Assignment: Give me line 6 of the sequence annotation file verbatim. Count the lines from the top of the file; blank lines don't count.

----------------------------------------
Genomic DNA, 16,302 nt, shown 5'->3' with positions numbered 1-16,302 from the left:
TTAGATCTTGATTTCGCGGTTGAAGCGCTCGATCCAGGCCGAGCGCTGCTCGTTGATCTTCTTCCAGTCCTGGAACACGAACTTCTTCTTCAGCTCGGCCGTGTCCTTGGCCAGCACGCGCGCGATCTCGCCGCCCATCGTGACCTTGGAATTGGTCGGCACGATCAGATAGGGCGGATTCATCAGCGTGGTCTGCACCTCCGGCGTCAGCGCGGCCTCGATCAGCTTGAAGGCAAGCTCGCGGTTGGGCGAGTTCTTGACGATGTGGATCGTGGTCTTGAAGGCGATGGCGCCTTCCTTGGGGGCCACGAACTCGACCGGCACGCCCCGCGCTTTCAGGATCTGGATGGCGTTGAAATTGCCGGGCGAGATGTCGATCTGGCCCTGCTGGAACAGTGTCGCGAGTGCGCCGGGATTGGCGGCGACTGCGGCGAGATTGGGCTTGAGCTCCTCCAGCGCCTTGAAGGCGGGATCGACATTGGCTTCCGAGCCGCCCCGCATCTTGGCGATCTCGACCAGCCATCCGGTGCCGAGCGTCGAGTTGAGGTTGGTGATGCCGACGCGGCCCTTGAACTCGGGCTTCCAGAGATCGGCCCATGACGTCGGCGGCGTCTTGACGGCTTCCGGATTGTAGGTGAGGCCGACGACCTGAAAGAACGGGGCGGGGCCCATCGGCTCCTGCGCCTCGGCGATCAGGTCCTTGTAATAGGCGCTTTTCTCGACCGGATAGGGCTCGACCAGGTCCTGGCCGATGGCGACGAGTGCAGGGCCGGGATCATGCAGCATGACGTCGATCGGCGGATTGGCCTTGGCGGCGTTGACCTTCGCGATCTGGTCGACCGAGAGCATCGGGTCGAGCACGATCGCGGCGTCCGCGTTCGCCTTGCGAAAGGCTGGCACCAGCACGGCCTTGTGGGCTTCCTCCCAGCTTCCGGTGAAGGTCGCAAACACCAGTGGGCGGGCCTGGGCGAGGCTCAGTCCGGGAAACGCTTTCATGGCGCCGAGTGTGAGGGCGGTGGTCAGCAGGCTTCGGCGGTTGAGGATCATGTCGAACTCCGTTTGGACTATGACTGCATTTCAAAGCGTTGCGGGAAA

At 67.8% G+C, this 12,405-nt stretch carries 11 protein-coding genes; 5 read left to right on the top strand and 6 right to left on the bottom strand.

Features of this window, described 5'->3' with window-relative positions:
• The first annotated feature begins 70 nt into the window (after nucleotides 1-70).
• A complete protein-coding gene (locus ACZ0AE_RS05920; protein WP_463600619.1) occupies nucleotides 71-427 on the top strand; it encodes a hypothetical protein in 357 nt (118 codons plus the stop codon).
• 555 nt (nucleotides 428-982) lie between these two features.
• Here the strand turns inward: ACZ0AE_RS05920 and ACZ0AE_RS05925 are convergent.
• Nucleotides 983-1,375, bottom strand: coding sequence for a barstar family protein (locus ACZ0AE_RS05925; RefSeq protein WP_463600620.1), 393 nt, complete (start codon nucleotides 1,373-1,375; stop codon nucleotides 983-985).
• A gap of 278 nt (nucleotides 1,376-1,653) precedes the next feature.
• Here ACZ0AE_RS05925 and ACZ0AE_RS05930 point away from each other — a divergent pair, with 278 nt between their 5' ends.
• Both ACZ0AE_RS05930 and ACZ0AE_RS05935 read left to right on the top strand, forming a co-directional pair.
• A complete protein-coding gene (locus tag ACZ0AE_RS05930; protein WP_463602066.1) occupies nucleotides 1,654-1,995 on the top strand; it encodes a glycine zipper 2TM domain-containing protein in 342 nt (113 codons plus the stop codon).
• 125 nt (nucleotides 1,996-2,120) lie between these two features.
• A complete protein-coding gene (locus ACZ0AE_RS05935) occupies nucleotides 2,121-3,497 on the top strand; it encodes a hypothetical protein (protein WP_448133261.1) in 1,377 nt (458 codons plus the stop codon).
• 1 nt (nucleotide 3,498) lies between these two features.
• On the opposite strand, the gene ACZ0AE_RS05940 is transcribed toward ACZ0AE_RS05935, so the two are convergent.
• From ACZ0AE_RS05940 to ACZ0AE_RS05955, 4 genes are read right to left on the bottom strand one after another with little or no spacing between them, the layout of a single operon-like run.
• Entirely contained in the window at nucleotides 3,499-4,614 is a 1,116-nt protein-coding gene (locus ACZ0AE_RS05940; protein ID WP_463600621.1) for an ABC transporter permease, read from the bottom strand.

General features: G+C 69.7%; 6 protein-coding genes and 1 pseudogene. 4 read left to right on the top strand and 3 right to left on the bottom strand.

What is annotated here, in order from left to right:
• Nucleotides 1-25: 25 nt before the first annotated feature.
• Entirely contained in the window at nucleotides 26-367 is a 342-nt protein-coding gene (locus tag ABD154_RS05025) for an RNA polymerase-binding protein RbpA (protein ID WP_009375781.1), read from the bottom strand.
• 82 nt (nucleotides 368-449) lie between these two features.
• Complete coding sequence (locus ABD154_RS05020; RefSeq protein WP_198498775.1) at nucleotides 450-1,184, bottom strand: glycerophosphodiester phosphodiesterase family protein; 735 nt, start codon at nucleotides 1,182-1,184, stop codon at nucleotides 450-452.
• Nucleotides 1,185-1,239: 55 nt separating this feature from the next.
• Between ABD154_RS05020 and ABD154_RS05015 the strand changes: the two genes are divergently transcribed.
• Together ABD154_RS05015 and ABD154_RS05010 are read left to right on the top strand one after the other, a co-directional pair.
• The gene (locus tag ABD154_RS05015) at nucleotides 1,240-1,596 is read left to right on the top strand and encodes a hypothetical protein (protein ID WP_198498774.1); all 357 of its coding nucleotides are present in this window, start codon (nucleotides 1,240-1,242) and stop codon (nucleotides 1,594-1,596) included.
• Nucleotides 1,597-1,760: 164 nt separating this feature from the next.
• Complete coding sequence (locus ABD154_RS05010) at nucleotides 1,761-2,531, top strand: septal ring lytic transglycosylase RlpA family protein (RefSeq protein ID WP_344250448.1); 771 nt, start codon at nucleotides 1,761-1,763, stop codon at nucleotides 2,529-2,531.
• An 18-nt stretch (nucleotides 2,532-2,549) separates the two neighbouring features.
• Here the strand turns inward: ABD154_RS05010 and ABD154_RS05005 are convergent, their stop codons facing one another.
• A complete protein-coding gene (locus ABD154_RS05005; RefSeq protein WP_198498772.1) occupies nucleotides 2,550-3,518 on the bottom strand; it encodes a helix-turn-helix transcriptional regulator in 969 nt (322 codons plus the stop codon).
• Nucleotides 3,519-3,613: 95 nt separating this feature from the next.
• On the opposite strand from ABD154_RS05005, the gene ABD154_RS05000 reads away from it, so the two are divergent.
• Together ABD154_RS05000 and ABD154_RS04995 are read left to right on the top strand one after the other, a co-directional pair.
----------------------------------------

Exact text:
• A complete protein-coding gene (locus ACZ0AE_RS05920; protein WP_463600619.1) occupies nucleotides 71-427 on the top strand; it encodes a hypothetical protein in 357 nt (118 codons plus the stop codon).